Brisk walking
A research found moderate brisk walking and cutting down sedentary time result in healthy reading and lesser cardiometabolic risks.Reuters

Researchers have found that brisk-walking moderately instead of achieving the10,000 steps goal and limiting inactivity can curb cardiometabolic risks and boost health readings.

Cardiometabolic risks refer to one's chances of having a heart stroke or diseases , diabetes, blood pressure and BMI.

"Some physical activity is better than none, and typically more is better than less," said John Schuna Jr, assistant professor of kinesiology in the College of Public Health and Human Sciences of Oregon State University (OSU) and co-author of a study published in the journal Medicine & Science in Sports & Exercise, according to

"When it comes to steps, more is better than fewer, and steps at higher cadences for a significant amount of time are beneficial. A good target for healthy adults is 150 minutes per week spent at 100 or more steps per minute," Schuna added.

Walking an average of 10,000 steps per day equals to a vigorous or moderate workout of around 150 minutes in a week's time. Similarly, brisk-walking around 100 steps in a minute or more, is considered to be an activity of moderate intensity in adults.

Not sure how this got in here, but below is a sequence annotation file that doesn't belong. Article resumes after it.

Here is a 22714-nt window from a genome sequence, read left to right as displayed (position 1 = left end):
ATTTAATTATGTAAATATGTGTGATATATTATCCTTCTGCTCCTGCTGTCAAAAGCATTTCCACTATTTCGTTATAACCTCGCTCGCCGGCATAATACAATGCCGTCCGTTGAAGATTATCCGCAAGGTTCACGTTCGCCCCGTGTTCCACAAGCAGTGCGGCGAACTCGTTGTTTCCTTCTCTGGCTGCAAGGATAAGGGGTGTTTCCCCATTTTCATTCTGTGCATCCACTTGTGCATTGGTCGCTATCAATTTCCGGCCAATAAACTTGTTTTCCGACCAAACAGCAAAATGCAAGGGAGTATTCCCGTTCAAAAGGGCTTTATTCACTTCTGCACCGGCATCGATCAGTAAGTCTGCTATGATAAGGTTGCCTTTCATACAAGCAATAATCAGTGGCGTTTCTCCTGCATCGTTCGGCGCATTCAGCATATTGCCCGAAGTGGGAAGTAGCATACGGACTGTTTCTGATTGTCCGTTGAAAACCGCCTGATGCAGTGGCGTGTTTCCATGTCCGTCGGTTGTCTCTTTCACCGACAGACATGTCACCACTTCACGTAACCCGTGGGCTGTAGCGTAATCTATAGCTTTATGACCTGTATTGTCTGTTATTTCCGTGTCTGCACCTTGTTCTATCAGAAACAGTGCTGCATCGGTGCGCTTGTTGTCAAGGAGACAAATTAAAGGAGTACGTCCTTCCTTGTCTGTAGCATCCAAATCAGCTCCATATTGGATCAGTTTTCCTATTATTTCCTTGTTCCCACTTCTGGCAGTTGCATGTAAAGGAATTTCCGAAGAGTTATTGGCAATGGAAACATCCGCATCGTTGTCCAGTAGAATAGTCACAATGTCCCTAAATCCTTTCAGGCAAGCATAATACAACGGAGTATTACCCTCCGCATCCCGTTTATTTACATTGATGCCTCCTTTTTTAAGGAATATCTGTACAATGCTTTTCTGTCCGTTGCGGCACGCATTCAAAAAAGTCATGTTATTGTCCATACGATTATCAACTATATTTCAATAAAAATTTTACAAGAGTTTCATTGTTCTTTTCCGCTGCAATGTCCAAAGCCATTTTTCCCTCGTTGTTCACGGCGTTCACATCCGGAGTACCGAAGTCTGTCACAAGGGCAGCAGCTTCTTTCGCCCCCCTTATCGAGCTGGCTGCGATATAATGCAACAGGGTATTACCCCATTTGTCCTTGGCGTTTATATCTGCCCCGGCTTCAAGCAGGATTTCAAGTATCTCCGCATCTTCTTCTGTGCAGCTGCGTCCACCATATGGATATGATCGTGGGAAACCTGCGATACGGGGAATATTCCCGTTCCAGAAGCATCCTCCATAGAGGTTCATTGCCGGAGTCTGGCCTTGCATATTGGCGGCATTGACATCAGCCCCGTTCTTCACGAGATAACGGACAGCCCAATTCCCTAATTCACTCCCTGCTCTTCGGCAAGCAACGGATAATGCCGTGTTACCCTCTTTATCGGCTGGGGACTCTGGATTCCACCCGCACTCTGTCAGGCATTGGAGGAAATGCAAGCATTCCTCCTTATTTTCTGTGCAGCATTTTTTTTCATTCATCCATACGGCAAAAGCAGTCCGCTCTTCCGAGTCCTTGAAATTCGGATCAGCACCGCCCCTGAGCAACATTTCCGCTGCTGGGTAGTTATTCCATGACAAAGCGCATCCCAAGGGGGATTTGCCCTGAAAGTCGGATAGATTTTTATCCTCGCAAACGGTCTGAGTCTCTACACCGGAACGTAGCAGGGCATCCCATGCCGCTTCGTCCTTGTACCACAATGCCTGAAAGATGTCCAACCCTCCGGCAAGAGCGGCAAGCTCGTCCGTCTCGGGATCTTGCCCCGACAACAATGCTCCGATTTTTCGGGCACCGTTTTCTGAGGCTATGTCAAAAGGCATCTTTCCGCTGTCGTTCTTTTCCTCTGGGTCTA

A survey was conducted which included 3,388 participants belonging to the age group of 20 years and above.

According to the researchers restricting non-physical activities and brisk-walking 3,000 steps can aid in maintaining healthy cholesterol levels in the body and also manage other risk factors that affect the health.

Based on an analysis of data from 3,388 participants aged 20 years and older in a US National Health and Nutrition Examination Survey, the researchers believe it is especially helpful if 3,000 of the steps come at a brisk pace, and limiting sedentary time also plays a role in healthy readings for cholesterol and other risk factors.

A link was established between the cardiometabolic risk factors and step-defined physical activity.

"Current evidence does suggest that moderate to vigorous activity and sedentary time have a certain amount of independence from each other in terms of health effects," Schuna Jr stated.

"But if you're getting two or three hours of moderate to vigorous activity every day, even if you're relatively sedentary the rest of the time, it's hard to imagine the sedentary time would completely ameliorate or wipe out the health benefits associated with that level of activity," he concluded.